No.242: Gordon’s Batphone

Willmot's Weekly Wisdom

Imagine you had a direct service telephone like Commissioner Gordon had to Batman and you’re directly connected with a technical advisor or support agent (from your bank, telco, web hosting provider, or software company) who would do everything in their power to appropriately fix your issues and satisfy your needs.

Now consider how much of a premium you’d be willing to pay over and above what you’d pay a competitor who didn’t offer a direct line to a competent service agent?

The current model of customer service call centres is to employ the cheapest labour to read aloud the script on a computer screen in front of them. But that’s only after you’ve navigated a multitude of options responding to questions by speaking a response or pushing a number.

You have rarely ended a conversation with a call centre thinking, “That was a marvellous experience. That service agent cared and solved my issue in the best possible way”. Most organisations that have longterm customers of significant value — the organisations I named in the opening sentence — ignore the fact that the lifetime value of a customer exceeds $10,000 and focus instead on finding ways to cut the cost of call centres (to a level where genuine service is impossible). They succeed only in aggravating their clients.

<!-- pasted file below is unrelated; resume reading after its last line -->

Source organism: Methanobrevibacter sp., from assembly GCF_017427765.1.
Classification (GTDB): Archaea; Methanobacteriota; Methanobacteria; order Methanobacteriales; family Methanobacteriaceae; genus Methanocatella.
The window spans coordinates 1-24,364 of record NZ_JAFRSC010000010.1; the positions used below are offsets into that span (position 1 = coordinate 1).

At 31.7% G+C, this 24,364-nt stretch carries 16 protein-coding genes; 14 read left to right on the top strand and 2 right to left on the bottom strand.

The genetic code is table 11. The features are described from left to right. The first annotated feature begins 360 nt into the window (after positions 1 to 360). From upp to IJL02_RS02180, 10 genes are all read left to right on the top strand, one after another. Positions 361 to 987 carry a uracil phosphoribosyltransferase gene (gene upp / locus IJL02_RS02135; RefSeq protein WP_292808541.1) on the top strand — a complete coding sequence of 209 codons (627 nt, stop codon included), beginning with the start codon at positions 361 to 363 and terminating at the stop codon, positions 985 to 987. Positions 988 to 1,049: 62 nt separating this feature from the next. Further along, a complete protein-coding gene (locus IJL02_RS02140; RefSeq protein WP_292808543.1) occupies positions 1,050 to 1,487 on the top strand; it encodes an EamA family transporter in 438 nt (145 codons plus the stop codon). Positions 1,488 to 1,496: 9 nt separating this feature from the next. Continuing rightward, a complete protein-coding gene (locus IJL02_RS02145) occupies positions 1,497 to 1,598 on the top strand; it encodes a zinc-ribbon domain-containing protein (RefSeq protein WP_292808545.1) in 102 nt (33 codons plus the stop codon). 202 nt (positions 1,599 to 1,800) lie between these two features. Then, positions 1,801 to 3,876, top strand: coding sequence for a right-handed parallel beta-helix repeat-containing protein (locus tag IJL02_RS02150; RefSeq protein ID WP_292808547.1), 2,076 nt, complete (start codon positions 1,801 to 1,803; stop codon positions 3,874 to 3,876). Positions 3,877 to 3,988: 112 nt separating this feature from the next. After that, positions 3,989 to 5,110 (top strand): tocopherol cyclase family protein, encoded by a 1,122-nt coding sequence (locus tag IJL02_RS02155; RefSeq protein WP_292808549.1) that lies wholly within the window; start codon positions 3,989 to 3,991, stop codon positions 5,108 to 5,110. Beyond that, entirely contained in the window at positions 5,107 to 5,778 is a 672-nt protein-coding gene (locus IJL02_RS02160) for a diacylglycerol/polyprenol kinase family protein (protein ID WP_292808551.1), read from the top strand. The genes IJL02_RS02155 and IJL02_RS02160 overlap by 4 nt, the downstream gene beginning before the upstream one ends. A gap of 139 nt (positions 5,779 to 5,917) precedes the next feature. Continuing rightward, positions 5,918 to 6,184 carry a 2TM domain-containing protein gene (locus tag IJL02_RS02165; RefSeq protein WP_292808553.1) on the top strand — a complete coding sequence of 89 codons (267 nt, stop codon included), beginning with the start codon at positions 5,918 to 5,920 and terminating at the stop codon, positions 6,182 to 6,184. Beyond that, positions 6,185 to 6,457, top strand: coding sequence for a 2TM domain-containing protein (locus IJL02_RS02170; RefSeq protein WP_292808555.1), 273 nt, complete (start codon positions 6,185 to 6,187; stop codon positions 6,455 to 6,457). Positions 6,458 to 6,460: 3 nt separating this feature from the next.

Every customer that leaves a business because of poor service, attention and care represents many thousands of dollars in lost future earnings and an erosion of brand reputation. The CFOs might as well put a match to $100,000 in cash every day — it’s the same result.


“Southwest Airlines is successful because the company understands it’s a customer service company. It also happens to be an airline.”